Title: The Girl with the Windup Heart
Author: Kady Cross
Series: Steampunk Chronicles #4
Rating Out of 5: 4.5 (Amazing, but not quite perfect)
My Bookshelves: Steampunk, Strong women
Publisher: Harlequin Teen
5th sentence, 74th page: Em likes to read, and she likes it when we can talk about a story.
In 1897 London, a final showdown is about to begin.
London’s underworld is no place for a young woman, even one who is strong, smart and part automaton like Mila. But when master criminal Jack Dandy inadverently breaks her heart, she takes off, determined to find an independent life, one entirely her own. Her search takes her to the spangled shadows of the West End’s most dazzling circus.
Meanwhile, taken captive in the Aether, Griffin King is trapped in an inescapable prison and at the mercy of his archenemy, The Machinist. If he breaks, The Machinist will claim control of the Aether, and no one in either world will be safe.
To defeat The Machinist for good, Griffin will have to confront his greatest fear and finally come face-to-face with the destructive power he wields.
Although I loved this story, I did find it a little disappointing after all of the fantastic tales in this series. It almost felt like a rushed ending for the sake of writing the ending, with two very different storylines not quite intertwined. That’s not to say that I didn’t thoroughly enjoy and love this book, it was just quite a departure from the first three novels that I was a bit… confused.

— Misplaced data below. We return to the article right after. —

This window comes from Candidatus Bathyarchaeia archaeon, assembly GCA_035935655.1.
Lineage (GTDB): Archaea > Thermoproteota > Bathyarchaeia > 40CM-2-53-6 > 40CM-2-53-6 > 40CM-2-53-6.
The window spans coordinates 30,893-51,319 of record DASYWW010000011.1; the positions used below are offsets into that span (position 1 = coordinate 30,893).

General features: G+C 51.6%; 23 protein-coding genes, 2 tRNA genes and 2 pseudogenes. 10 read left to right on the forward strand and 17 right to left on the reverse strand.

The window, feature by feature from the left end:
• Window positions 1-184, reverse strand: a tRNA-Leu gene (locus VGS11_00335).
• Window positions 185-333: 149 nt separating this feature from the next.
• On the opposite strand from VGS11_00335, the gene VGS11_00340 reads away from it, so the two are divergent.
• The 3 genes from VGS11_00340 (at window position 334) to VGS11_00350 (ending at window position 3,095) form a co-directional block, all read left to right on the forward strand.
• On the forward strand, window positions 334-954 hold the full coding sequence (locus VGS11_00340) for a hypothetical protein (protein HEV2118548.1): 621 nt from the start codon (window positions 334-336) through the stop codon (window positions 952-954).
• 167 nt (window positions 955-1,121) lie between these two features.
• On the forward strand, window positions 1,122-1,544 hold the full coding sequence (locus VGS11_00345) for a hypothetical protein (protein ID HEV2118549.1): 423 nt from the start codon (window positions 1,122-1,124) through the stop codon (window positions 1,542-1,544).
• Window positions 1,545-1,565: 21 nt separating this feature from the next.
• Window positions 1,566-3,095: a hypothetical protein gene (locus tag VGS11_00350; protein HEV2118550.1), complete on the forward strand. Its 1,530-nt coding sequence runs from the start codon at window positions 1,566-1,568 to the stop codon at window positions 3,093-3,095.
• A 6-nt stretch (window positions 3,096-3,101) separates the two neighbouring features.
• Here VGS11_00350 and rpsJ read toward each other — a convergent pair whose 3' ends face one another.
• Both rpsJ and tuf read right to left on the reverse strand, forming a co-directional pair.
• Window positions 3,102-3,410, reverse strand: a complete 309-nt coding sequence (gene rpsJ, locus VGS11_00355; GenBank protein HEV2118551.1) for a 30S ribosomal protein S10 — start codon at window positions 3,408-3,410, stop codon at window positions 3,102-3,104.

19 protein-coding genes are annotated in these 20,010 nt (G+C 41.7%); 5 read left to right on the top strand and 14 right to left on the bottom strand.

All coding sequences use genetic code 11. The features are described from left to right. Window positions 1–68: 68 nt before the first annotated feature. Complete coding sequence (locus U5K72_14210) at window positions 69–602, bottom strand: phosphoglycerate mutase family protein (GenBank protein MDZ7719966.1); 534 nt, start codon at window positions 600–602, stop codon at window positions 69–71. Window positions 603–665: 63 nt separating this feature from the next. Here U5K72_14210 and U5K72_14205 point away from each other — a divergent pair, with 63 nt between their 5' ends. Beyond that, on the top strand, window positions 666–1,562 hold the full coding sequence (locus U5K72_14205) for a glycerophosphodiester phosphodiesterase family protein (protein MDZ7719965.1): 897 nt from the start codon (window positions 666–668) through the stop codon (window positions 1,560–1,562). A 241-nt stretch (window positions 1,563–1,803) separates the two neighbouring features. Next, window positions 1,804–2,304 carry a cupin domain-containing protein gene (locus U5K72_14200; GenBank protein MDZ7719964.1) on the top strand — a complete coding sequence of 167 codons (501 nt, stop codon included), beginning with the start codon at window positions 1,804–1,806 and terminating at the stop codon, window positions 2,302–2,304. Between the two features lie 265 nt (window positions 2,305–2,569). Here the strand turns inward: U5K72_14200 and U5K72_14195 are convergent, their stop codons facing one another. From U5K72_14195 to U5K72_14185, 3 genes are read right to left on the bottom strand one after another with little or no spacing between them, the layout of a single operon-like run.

Mila’s story is continued after her “birth” in The Girl with the Iron Touch. I really loved this character development, although she starts as an automaton, there is this beautiful, emotional creature that is created. The fact that she is the most innocent and vulnerable of the girls (yet, weirdly the most difficult to harm) just helps to further my love for this character. Her relationship with Jack (my favourite literary bad boy) also develops and the way that they are all forced to renegotiate their ties is quite enjoyable. Even Finley, who has chosen her man, has to figure out what Jack means to her and the best way to move forward with the new social dynamics.
The other storyline follows Griffin’s final battle with The Machinist – see what I mean about disjointed? Mila and Jack’s journey don’t really mesh overly well with Griffin’s battle. They just happen to be coinciding with each other. However, I liked the fact that this short series culminated in an epic battle between good and evil. It’s fairly typical and a reasonably common type of battle (dead parents and ancestors help, sacrifice everything in the name of love, etc.). But, the steampunk twist and the indication that all of the characters have their happily ever after, well, there is a reason why it is such a common theme…
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